December 14th, 2018
Heading home for the holidays? Here’s hoping it’ll be a joyous reunion with friends and family, with plenty of cookies to go around. But if you’ve already been dreading those questions from your great-aunt about your love life, consider the ways we teach the Assistant to have natural conversations—it’ll make the talk your great-aunt a little less dreadful.
I’m on the Assistant’s conversational design team, where we work to make your chats with the Google Assistant as pleasant as possible. I’ve been teaching computers how to talk for nearly 20 years, starting my career working on some of those automated phone systems you’ve probably dealt with when you lost a suitcase at the airport. (In my case on a recent trip to Norway, it took 10 of those phone calls to find that lost bag!)
In my years in the industry, I’ve learned a thing or two about how to make conversations work. And so has the Google Assistant.
Give just the right amount of information.
We’ve all had that one relative who keeps droning on about a boring topic at the dinner table, oblivious to the fact that half the room has dozed off. And sometimes we experience the opposite problem, where we ask someone a question and they don’t provide enough information. Like when I ask my son what time it is, and he responds, “Yes.”
To strike the right balance when we design conversations for the Google Assistant, we follow something called the Cooperative Principle, proposed by Paul Grice in the 1970s. His Maxim of Quantity means we shouldn’t talk too much, or too little.
Here’s an example of a conversation that follows the Maxim of Quantity, along with one that doesn’t.
Do Uncle Anthony: So, how is your first year of college going?
Me: Great! I’m taking four classes. My favorite is called “Taking care of turtles in the 21st century.” Do you know what a turtle’s favorite food is?
Don’t Uncle Anthony: So, how is your first year of college going?
Me: Great! I’m taking four classes. My favorite is called “Taking care of turtles in the 21st century.” Some turtles are carnivores, and some are vegetarian. Sea turtles even eat squid. Leatherback sea turtles can grow to 1000 pounds!
Uncle Anthony: Zzzzzzz….
Make it clear when it’s the other person’s turn to talk.
We use a variety of signals to let another person know when we’ve finished talking, and when it’s the next person’s turn to talk. For example, when I pause to take a bite of peppermint bark, that’s an opening for the other person to speak. When designing conversations with computers, which aren’t able to use things like eye contact and body language to determine when it’s their turn, it’s key to end each turn with a question or an instruction, to avoid confusion. And that tactic can work with your family, too, so you’re not always talking over one another.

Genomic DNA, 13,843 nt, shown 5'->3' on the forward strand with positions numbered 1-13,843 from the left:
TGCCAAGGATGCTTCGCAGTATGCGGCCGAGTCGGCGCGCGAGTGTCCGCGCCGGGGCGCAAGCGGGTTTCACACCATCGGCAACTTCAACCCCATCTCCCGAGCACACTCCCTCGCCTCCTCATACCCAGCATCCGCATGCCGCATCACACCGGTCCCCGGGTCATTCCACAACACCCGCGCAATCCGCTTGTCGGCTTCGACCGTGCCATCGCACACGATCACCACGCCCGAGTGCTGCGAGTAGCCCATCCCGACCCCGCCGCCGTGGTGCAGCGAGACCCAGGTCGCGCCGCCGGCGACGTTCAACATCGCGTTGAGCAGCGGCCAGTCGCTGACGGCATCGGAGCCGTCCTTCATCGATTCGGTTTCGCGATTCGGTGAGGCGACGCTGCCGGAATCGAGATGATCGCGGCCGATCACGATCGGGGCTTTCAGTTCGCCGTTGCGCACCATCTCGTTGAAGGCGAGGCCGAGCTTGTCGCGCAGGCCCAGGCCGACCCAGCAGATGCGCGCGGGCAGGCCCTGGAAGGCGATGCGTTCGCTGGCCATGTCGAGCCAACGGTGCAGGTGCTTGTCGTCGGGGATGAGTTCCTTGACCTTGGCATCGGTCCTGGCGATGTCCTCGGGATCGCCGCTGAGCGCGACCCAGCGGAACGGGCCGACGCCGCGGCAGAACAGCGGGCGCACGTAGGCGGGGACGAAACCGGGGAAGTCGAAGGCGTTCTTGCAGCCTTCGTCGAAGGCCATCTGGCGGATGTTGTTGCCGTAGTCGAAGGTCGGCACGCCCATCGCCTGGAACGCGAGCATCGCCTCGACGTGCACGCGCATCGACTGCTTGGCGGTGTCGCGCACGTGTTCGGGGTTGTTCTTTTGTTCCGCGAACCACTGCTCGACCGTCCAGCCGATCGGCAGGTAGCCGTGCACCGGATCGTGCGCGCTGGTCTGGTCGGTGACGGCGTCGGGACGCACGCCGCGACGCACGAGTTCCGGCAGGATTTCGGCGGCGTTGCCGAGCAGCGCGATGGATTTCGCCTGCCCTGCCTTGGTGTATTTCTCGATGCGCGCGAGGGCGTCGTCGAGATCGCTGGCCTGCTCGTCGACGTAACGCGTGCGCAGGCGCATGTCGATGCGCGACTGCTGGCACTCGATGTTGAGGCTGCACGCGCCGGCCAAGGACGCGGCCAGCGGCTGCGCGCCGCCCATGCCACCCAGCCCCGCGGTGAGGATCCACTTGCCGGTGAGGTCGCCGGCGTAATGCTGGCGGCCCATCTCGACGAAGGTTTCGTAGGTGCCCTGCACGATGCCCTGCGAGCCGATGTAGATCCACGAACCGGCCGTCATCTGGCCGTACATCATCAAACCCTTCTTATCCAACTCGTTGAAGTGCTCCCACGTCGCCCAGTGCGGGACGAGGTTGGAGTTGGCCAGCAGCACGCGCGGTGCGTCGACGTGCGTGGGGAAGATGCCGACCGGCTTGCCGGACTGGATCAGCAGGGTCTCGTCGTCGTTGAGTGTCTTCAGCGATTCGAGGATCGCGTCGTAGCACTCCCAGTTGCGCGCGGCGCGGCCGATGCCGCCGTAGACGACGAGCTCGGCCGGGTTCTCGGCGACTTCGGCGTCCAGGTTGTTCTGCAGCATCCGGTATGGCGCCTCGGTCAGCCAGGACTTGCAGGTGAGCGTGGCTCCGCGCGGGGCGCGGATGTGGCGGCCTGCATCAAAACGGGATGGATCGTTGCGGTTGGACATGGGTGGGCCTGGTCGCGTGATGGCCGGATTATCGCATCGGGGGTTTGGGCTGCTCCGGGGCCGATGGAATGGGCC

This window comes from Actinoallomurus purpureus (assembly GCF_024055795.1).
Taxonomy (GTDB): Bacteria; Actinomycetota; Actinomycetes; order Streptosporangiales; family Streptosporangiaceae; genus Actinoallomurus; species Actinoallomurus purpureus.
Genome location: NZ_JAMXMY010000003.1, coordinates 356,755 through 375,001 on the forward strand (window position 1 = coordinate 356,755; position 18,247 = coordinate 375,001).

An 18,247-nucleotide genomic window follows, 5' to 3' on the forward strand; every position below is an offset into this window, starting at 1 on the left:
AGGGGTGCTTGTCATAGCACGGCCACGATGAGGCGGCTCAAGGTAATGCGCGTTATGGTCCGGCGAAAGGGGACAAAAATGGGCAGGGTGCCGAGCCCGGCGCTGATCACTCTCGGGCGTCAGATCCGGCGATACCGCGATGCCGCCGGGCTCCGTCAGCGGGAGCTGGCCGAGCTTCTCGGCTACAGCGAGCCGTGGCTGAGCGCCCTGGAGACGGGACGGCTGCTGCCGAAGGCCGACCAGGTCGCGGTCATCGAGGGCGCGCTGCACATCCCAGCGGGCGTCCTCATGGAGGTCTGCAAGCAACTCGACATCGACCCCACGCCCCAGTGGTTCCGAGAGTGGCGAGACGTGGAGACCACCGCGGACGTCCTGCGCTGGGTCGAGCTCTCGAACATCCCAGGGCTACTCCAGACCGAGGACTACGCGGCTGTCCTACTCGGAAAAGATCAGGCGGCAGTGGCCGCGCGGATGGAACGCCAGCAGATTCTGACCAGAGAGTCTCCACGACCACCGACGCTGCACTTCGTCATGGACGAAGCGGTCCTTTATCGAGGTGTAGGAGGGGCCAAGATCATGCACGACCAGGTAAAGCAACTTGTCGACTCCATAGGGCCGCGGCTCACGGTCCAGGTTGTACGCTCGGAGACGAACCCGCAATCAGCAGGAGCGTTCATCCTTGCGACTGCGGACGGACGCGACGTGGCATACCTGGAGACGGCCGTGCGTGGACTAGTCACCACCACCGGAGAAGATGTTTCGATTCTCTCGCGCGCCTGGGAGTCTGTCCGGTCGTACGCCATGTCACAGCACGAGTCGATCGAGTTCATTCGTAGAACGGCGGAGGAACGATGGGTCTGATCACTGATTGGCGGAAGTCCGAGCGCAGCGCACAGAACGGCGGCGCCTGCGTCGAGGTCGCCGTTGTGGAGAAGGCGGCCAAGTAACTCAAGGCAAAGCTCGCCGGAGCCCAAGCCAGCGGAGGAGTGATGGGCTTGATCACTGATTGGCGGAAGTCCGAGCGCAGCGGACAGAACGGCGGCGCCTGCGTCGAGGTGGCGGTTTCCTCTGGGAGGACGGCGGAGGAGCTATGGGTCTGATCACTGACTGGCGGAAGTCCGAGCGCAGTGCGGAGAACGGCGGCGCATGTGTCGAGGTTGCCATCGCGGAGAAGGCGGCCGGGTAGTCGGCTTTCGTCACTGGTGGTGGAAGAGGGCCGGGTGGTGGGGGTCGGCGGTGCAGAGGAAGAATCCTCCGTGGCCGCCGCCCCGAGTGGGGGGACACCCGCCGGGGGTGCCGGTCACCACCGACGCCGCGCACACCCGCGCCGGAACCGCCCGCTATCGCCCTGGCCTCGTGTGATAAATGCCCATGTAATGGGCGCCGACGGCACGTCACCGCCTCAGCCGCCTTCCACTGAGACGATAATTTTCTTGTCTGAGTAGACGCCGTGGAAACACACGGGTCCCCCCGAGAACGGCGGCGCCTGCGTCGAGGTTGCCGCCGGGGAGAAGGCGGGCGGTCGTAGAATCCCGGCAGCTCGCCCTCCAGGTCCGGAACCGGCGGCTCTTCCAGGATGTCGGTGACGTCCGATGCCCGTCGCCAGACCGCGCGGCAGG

Do Me: So I went to this awesome concert. Have you ever been to a concert?
Grandma: Yes, I went to see the Beach Boys in 1987. What a show! Who did you see, dear?
Me: Wow, how interesting. I went to a show called Punky Kittens.
Don’t Me: So I went to this awesome concert. Have you ever been to a concert? I went–
Grandma Zara: Yes, I went to–
Me: –went to the greatest show the other day, and…
Grandma Zara: What?
Acknowledge the person you’re speaking with.
One of our most basic desires as humans is to be understood. We want to know the other person is hearing us correctly, like when you ask your brother to pass the green beans, not the gravy. One way the Assistant does this is by using something called “implicit confirmation.” This is how you let someone know they’ve been heard, and establish trust. Let’s see an example where, due to a misunderstanding, a cranberry crisis nearly occurs:
Do Me: Hey Joanne, I love (mumble mumble) cranberry sauce!|
Chef cousin who hates canned cranberry sauce: You like canned cranberry sauce?
Me: Actually I said FRESH cranberry sauce…
Chef: Me too!
Don’t Me: Hey Joanne, I love <mumble mumble> cranberry sauce!
Chef: What? I hate that stuff!
Me: Oh yeah? I don’t see why, you mke it every year!
Only use visuals when they’re appropriate.
The Google Assistant is available on multiple types of devices, from the voice-only Google Home, to the voice-forward Home Hub, to the multi-modal mobile phone. Because of this, we need to consider when it’s most appropriate to introduce visuals, such as cards or carousels, to the conversation.
Our go-to design principle is to add visuals when they enhance the discussion, and not to let them overshadow the rest of the conversation. Try to keep this in mind when you’re sitting down with family and friends.
Do Me: I just came back from a trip to Costa Rica, where we saw some amazing monkeys. Here’s my favorite monkey picture! <shows 1 photo>
Everyone: Oooh! How cute!
Don’t Me: Who wants to see my slideshow of my cruise to Costa Rica? I have 350 photos. Let me find that one on the beach where I saw a monkey. In fact, I’ll show you all 50 of them!
Everyone: (Runs away.)
Get some practice with your Assistant.
Before you head out for the holidays, try having a few conversations with your Google Assistant and see if you can spot these great communication principles in action. We hope that by following some of these best practices, your holiday dinners will be more pleasant and relaxed.
And if you’re looking for some fun things to do with your Google Assistant, try saying “Hey Google, talk to Santa” or “Hey Google, tell me a winter story.”